Consultations on the Local Content Policy for the oil and gas industry have urged that existing sectors not be neglected and for a way to be found to build capacity and better all industries.
Trinidadian consultant and energy specialist Anthony Paul, who is charged with drafting the local content framework for Guyana’s petroleum sector, underscored this point on Friday as he briefed the media on his seven-month-long consultations countrywide.
“What they are saying is that look, ‘We don’t want to all leave to go look for oil and gas. What we would like to see in addition to the oil and gas strategy is to make sure that you don’t forget us. Give us roads, give us electricity, give us infrastructure give us whatever we need to run the businesses,” Paul said.
“This is something the government would have to look into in order to not destroy other sectors of the industry,” he added.
Paul noted that similar feedback was received from across Guyana as he held discussions in the three counties which included organisations such as the Georgetown, Berbice and Essequibo Chambers of Commerce and Industry, the Private Sector Commission, the Guyana Manufacturing and Services Association, the African Business Roundtable, the Guyana Oil and Gas Association Inc, the Guyana Bar Association, the Institute of Chartered Accountants of Guyana, Go-Invest, the Guyana Geology and Mines Commission, the Environmental Protection Agency and the Maritime Administration Depart-ment.
Representatives from Regional Democratic Councils also formed part of the stakeholder outreaches.
“The Guyanese business people from Georgetown, Linden, Berbice and Essequibo are very pragmatic. They were not about ‘give us things,’ they were about ‘help us to understand what we need to do to get up to speed,’” Paul said.
“What I found was people are not keen to leave their existing businesses at all. They are saying ‘this is what we do and do well,’ which was not the focus of these conversations but speaks to a point that Guyana wants to avoid the resource curse.
“It wasn’t part of the sessions but an important part and constant that we had to keep in mind. [They asked ] ‘How can revenue from the sector help our part of the economy grow?’ Nobody is looking for a handout.
“They were saying to us ‘Let us know what is needed, let us know what we have to do,’” Paul added.
He made it clear that the framework addresses not just how Guyanese will get employed and get contracts but also how capacity is built in Guyana, which in turn goes beyond and also speaks about value addition.
Value addition, he explained, will be quite important in the Guyana perspective since it is two- pronged and offers not just training but direction on using skills gained from foreign companies to better products and services.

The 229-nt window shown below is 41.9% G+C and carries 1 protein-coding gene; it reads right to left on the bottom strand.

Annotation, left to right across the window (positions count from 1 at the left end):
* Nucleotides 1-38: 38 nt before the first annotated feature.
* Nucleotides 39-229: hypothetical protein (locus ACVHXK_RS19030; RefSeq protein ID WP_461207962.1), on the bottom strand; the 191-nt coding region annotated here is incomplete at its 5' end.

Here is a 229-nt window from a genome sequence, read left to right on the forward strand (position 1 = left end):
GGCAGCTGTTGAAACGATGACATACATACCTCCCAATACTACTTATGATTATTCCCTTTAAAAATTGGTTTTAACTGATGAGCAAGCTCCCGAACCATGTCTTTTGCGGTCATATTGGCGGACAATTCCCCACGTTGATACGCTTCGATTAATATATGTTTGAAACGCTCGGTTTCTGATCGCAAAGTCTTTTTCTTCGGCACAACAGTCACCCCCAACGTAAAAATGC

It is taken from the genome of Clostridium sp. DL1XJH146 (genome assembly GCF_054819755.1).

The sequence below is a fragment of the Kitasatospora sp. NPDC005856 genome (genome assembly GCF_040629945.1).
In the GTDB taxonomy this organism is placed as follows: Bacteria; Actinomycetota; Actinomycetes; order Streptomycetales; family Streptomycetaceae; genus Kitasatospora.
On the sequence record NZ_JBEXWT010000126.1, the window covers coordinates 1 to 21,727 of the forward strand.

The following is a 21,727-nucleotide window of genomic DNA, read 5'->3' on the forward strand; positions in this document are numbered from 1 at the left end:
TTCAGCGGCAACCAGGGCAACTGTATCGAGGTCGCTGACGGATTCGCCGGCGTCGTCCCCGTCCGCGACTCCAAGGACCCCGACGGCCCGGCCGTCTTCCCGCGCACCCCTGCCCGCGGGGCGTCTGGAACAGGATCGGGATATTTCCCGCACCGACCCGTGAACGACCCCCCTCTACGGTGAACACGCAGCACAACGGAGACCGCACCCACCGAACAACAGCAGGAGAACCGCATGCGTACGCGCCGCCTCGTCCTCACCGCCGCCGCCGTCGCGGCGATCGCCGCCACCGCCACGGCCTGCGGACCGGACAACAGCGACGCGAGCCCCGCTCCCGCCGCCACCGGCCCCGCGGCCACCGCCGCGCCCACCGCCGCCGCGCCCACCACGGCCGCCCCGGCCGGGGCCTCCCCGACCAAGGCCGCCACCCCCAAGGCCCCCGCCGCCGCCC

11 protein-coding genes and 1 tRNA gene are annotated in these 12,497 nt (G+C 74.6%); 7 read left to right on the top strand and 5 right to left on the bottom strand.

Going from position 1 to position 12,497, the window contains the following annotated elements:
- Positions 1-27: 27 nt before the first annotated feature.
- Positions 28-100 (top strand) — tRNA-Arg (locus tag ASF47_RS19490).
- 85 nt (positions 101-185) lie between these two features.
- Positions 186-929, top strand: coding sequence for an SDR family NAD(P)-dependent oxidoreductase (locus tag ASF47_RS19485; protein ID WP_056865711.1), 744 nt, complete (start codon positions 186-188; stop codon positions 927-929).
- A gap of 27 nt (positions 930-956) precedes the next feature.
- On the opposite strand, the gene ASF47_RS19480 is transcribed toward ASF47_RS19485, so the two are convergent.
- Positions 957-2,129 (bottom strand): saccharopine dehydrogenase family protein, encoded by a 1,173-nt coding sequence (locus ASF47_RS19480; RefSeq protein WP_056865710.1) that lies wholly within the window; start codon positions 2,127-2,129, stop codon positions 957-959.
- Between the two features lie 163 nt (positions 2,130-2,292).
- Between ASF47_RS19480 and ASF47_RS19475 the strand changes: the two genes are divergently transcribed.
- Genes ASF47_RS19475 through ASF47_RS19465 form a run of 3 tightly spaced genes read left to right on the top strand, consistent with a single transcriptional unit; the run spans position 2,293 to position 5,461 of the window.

“The other part, which I think is quite important, is about Guyanese gaining value. It is about Guyanese gaining knowledge and skills, through the transfer of knowledge from foreign companies, so Guyanese businesses improve the standard of the quality of service that they deliver. They will also become more competitive and productive and are therefore able to use the amount of foreign expenditure, keeping things local, and earn foreign exchange. Oil and gas has a limited lifespan, and in order for Guyana to benefit we must be able to take Guyana beyond oil and gas,” Paul said.
“The oil and gas industry uses business skills and services all industries’ needs but uses them to a high standard. Having these oil companies who are some of the higher companies in the world, be it Exxon, Tullow, Schlumberger, Halliburton etcetera, would mean bringing services to their standard and this means Guyanese companies will raise their companies to international standards. Many of those services that they use are business services, such as IT and accounting etcetera, [and] are needed by other sectors in the economy. Local content is not just about getting employment but raising the quality of services in Guyana to help Guyana develop.
“The opportunities in oil and gas is that oil and gas companies do have the ability to build capacity. The policy now will aim to make sure that all of these things happen efficiently,” he added.
To this end, he explained, he would be crafting the policy framework to meet both short and long-term skills so that locals can fully benefit from procurement of works and services in the sector.
“Yes, Guyanese are limited in what they can do to support the oil and gas sector but there are some things they can do already. Maybe low level, but certainly you don’t get a chance to improve what you have until you participate.
“What we are saying in the policy is that local Guyanese should be given preference in areas where they are already competent and meet standards. In areas where they are not, and their current status allows them to be built up, to become competitive. Then they will be given a chance to participate, either directly or with partnerships, who would transfer their knowledge, technology work procedures… to Guyanese,” Paul said.
“So, first, Guyanese would be given preference; secondly, a chance to grow and in so doing, thirdly, would become world-class.
“Having become world-class, Guyanese are now potentially [able] to export their services internationally…and that is the idea of using local content, using capacity building… Capacity building has two facets: education and experience and the policy drives at both of them.
“So, as we do that we understand the need to get training institutions up to speed and the companies to understand their role in engaging local suppliers and bettering them,” he added.